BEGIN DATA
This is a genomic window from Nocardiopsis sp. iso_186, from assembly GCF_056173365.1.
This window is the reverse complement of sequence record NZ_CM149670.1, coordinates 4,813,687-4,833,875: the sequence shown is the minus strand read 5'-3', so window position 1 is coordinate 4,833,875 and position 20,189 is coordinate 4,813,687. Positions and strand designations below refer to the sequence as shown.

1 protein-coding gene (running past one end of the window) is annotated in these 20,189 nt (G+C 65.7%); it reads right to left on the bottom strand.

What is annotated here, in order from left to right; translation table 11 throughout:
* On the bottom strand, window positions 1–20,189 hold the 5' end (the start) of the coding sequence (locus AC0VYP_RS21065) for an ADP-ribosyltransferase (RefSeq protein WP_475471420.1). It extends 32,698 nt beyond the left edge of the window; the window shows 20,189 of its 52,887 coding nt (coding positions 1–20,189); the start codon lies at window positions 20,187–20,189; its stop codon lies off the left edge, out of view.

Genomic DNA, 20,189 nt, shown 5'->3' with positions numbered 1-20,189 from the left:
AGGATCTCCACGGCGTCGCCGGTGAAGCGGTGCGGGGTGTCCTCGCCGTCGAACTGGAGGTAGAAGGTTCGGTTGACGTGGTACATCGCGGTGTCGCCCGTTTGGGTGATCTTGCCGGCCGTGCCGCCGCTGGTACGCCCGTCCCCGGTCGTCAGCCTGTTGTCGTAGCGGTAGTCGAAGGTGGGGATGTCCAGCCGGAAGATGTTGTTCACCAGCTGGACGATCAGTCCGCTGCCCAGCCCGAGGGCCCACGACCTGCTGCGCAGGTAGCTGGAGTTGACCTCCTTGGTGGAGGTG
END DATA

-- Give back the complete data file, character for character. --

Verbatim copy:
This is a genomic window from Nocardiopsis sp. iso_186, from assembly GCF_056173365.1.
This window is the reverse complement of sequence record NZ_CM149670.1, coordinates 4,813,687-4,833,875: the sequence shown is the minus strand read 5'-3', so window position 1 is coordinate 4,833,875 and position 20,189 is coordinate 4,813,687. Positions and strand designations below refer to the sequence as shown.

1 protein-coding gene (running past one end of the window) is annotated in these 20,189 nt (G+C 65.7%); it reads right to left on the bottom strand.

What is annotated here, in order from left to right; translation table 11 throughout:
* On the bottom strand, window positions 1–20,189 hold the 5' end (the start) of the coding sequence (locus AC0VYP_RS21065) for an ADP-ribosyltransferase (RefSeq protein WP_475471420.1). It extends 32,698 nt beyond the left edge of the window; the window shows 20,189 of its 52,887 coding nt (coding positions 1–20,189); the start codon lies at window positions 20,187–20,189; its stop codon lies off the left edge, out of view.

Genomic DNA, 20,189 nt, shown 5'->3' with positions numbered 1-20,189 from the left:
AGGATCTCCACGGCGTCGCCGGTGAAGCGGTGCGGGGTGTCCTCGCCGTCGAACTGGAGGTAGAAGGTTCGGTTGACGTGGTACATCGCGGTGTCGCCCGTTTGGGTGATCTTGCCGGCCGTGCCGCCGCTGGTACGCCCGTCCCCGGTCGTCAGCCTGTTGTCGTAGCGGTAGTCGAAGGTGGGGATGTCCAGCCGGAAGATGTTGTTCACCAGCTGGACGATCAGTCCGCTGCCCAGCCCGAGGGCCCACGACCTGCTGCGCAGGTAGCTGGAGTTGACCTCCTTGGTGGAGGTG